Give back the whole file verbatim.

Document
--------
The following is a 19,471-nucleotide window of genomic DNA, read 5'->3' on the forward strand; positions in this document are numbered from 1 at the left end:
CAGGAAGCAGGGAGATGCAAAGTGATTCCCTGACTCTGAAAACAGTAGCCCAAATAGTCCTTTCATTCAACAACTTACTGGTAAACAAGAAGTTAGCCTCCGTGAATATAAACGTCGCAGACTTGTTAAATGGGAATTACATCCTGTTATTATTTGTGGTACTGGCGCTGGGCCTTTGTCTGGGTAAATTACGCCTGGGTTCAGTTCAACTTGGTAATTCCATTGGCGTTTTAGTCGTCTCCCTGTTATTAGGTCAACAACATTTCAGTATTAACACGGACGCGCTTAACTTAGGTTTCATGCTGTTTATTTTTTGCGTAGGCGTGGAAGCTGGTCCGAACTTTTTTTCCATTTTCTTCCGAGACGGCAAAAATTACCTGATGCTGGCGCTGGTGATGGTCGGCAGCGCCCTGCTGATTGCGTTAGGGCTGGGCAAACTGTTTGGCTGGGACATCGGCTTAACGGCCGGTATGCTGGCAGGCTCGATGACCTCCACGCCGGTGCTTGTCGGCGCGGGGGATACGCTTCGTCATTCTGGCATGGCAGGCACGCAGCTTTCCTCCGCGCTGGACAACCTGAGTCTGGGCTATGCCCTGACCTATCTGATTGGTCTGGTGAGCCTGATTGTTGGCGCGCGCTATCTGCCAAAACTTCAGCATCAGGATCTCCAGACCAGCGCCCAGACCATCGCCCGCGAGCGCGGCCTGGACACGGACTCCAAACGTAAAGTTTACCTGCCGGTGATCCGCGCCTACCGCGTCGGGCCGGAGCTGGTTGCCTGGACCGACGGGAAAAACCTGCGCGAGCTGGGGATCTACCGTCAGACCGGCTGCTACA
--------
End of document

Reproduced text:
The following is a 19,471-nucleotide window of genomic DNA, read 5'->3' on the forward strand; positions in this document are numbered from 1 at the left end:
CAGGAAGCAGGGAGATGCAAAGTGATTCCCTGACTCTGAAAACAGTAGCCCAAATAGTCCTTTCATTCAACAACTTACTGGTAAACAAGAAGTTAGCCTCCGTGAATATAAACGTCGCAGACTTGTTAAATGGGAATTACATCCTGTTATTATTTGTGGTACTGGCGCTGGGCCTTTGTCTGGGTAAATTACGCCTGGGTTCAGTTCAACTTGGTAATTCCATTGGCGTTTTAGTCGTCTCCCTGTTATTAGGTCAACAACATTTCAGTATTAACACGGACGCGCTTAACTTAGGTTTCATGCTGTTTATTTTTTGCGTAGGCGTGGAAGCTGGTCCGAACTTTTTTTCCATTTTCTTCCGAGACGGCAAAAATTACCTGATGCTGGCGCTGGTGATGGTCGGCAGCGCCCTGCTGATTGCGTTAGGGCTGGGCAAACTGTTTGGCTGGGACATCGGCTTAACGGCCGGTATGCTGGCAGGCTCGATGACCTCCACGCCGGTGCTTGTCGGCGCGGGGGATACGCTTCGTCATTCTGGCATGGCAGGCACGCAGCTTTCCTCCGCGCTGGACAACCTGAGTCTGGGCTATGCCCTGACCTATCTGATTGGTCTGGTGAGCCTGATTGTTGGCGCGCGCTATCTGCCAAAACTTCAGCATCAGGATCTCCAGACCAGCGCCCAGACCATCGCCCGCGAGCGCGGCCTGGACACGGACTCCAAACGTAAAGTTTACCTGCCGGTGATCCGCGCCTACCGCGTCGGGCCGGAGCTGGTTGCCTGGACCGACGGGAAAAACCTGCGCGAGCTGGGGATCTACCGTCAGACCGGCTGCTACA